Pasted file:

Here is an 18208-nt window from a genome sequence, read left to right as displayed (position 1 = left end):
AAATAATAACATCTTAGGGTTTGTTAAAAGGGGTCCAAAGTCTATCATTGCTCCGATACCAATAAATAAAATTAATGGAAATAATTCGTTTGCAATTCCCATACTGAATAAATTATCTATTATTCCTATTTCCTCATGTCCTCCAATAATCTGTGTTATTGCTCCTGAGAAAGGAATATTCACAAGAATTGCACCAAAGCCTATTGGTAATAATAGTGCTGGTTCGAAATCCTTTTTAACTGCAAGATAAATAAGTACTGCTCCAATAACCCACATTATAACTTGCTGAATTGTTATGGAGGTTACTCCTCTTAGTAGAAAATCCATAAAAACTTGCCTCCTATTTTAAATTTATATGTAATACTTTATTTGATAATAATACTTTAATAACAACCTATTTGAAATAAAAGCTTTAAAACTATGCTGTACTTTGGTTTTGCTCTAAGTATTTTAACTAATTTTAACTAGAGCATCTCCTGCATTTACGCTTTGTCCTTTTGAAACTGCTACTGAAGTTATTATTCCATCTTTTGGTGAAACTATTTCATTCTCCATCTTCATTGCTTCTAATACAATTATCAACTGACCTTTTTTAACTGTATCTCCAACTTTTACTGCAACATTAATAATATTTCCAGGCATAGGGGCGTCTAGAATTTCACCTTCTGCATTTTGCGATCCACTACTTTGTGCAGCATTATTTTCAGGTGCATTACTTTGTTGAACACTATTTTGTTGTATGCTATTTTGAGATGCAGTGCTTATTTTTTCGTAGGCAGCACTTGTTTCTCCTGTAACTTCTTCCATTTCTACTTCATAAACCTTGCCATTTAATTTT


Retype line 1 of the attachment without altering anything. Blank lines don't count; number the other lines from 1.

Here is an 18208-nt window from a genome sequence, read left to right as displayed (position 1 = left end):